Chinese regime minimizes controls on drug production processes
Drug production, especially in developed countries such as the United States and other European producers, is subject to rigorous quality certification mechanisms that guarantee that the products administered to patients are adequate, thus avoiding adverse or unexpected effects.
When the active ingredients of the drugs come from abroad, it is much more complex to follow the production procedures and guarantee their quality. As a result, the quality of the finished products can be affected and even be dangerous for human consumption, as has happened repeatedly in recent years.
Many examples of drugs have had to be withdrawn from the market or have caused great inconvenience to the population because their primary components were adulterated, contaminated, or simply inadequate.
In December 2015, the FDA alerted drug manufacturers that specific batches of Baclofen APIs manufactured by Chinese firm Taizhou Xinyou Pharmaceutical & Chemical Co, Limited, could be at risk of contamination with toxic particles. As a result, they should not be used for mixing sterile injectable drugs. Taizhou manufactures APIs for repackagers and distributors, some of which sell these products to compounding facilities in the United States and other parts of the world.
The FDA contacted Taizhou, and the company confirmed that, after performing specific controls in the manufacturing process, the Baclofen API it manufactures was not suitable for injectable drugs.
Accordingly, the FDA recommended that Taizhou Baclofen API not be used to manufacture or compound any injectable drug products. The affected API could pose serious safety risks to patients who used or received injectable drug products compounded with the affected Baclofen, especially when administered directly into the spine (intrathecally).
In 2018, Spain suffered a record number of drugs removed from the market after more than a hundred anti-hypertension drugs with the active ingredient Valsartan were contaminated with a potentially carcinogenic substance.
These same drugs were also recalled in the rest of Europe and the United States, creating one of the most significant global pharmaceutical alerts in recent history. Moreover, months after the Valsartan incident, other drugs with the active ingredients Irbesartan and Losartan were also found to contain possibly carcinogenic impurities.
Although these drugs came from more than 20 different pharmaceutical laboratories, they had one key point in common: the active ingredients were manufactured by several Chinese pharmaceutical companies.
The European Medicines Agency (EMA) reported that Valsartan sold worldwide may have been contaminated by these impurities since 2012. The EMA estimates that as a result, “one new case of cancer could appear for every 5,000 patients” who have taken high doses of these drugs.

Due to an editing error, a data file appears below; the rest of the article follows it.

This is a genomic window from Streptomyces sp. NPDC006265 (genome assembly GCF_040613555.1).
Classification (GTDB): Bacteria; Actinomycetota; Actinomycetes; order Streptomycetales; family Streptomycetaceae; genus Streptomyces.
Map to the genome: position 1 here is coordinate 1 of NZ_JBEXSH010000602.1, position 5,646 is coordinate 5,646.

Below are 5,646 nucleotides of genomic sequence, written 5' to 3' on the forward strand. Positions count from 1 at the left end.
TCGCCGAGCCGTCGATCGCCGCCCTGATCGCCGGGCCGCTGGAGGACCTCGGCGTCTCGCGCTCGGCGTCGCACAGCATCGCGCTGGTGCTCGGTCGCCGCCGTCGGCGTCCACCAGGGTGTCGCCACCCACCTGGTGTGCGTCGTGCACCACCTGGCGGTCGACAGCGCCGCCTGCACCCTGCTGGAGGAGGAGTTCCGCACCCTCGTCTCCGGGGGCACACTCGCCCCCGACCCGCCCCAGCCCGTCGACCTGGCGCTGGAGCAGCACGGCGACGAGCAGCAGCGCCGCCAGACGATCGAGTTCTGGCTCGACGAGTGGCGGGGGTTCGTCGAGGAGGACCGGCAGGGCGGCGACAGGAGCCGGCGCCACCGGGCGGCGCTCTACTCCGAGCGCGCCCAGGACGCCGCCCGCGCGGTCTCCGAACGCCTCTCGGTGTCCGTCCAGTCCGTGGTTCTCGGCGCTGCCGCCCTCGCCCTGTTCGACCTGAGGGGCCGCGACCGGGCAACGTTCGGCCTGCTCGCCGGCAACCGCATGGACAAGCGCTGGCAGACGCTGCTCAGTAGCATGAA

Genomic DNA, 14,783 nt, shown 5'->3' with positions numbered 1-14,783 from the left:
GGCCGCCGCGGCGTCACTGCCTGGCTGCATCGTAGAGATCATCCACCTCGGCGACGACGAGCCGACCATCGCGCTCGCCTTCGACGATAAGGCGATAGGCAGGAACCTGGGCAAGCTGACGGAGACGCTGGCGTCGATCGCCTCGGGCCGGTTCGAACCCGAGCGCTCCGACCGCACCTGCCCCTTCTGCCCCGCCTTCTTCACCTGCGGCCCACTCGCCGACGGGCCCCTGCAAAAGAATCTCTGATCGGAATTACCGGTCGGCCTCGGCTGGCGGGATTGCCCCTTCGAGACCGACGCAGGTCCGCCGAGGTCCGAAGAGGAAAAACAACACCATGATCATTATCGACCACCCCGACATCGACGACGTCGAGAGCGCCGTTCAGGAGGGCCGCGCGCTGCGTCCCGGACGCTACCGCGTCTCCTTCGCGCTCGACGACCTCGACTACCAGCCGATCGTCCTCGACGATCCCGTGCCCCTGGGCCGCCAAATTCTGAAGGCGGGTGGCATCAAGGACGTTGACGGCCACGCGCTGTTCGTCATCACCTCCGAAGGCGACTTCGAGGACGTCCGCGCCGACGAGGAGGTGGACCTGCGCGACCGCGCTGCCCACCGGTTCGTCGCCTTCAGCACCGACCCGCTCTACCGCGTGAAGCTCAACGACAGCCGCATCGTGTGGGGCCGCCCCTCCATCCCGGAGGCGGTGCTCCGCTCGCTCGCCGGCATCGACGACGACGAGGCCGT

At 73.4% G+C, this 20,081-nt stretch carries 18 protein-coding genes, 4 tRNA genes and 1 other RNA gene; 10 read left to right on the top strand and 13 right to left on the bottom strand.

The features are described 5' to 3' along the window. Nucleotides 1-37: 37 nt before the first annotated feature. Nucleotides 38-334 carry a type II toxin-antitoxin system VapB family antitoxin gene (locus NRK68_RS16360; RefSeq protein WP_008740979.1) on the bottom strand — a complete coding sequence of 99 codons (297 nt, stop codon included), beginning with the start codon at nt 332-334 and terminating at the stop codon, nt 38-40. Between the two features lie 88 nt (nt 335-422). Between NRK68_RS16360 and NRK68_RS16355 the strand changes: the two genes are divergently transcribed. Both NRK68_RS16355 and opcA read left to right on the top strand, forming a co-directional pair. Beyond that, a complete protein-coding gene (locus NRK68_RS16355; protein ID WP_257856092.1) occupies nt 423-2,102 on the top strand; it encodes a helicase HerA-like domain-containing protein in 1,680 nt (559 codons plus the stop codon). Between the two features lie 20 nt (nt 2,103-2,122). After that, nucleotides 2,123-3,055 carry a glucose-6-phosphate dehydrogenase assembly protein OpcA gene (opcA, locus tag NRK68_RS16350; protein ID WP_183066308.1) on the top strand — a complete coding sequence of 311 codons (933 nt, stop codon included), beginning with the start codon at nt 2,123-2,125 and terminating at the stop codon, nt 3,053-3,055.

The U.S. Food and Drug Administration (FDA) has considerably increased the number of warning letters it has sent to active ingredient production plants in China.
In 2012 it had sent only two warnings, while in 2017, their number rose to 39 due to Good Manufacturing Practice (GMP) violations.
While Chinese API exporters must comply with strict requirements to market their products to Europe and the United States, controls during the production process are much more complex. As a result, the integrity of their information to demonstrate their safety and efficacy is generally questioned.
In addition, companies linked to the Chinese regime have become significant producers of alternative drugs, which are generally marketed to developing countries where high levels of corruption prevail, and quality requirements are minimal or non-existent.
Risk of drug shortages
Another significant problem due to the heavy dependence on APIs produced in China is the constant possibility of shortages of medicines and medical supplies in the rest of the world if the regime interrupts supply.
With the recent Wuhan Coronavirus health emergency, even countries like the United States suffered shortages of essential medicines and everyday supplies such as disposable masks and respirators.
Among the medicines were antibiotics and paracetamol, one of the most widely used over-the-counter painkillers globally.
“People hospitalized with Covid-19 will receive sedatives if hooked up to a ventilator. They will need antibiotics if they get a bacterial infection. And they will need drugs to increase their blood pressure if it becomes dangerously low. Ninety percent of the chemical materials to make all that come from China,” Rosemary Gibson, an industry expert, and consultant to the bioethics research institute The Hastings Center, told BBC Mundo at the height of the pandemic.
Another well-known case that caused drug shortages due to a Chinese supply failure and highlighted the seriousness of the dependence generated over the last few years was the case of the Chinese antibiotic manufacturer Qilu Pharmaceutical Company in 2016.
The manufacturer produced, among other things, the drug Piperacillin (used in the treatment of pneumonia) and recorded an explosion on Oct. 10, 2016, at its plant in Jinan, 250 miles south of Beijing.
According to witnesses and neighbors in the area, the explosion was felt strongly, and a white powder with a strong burning smell permeated the air, China Daily News reported the next day.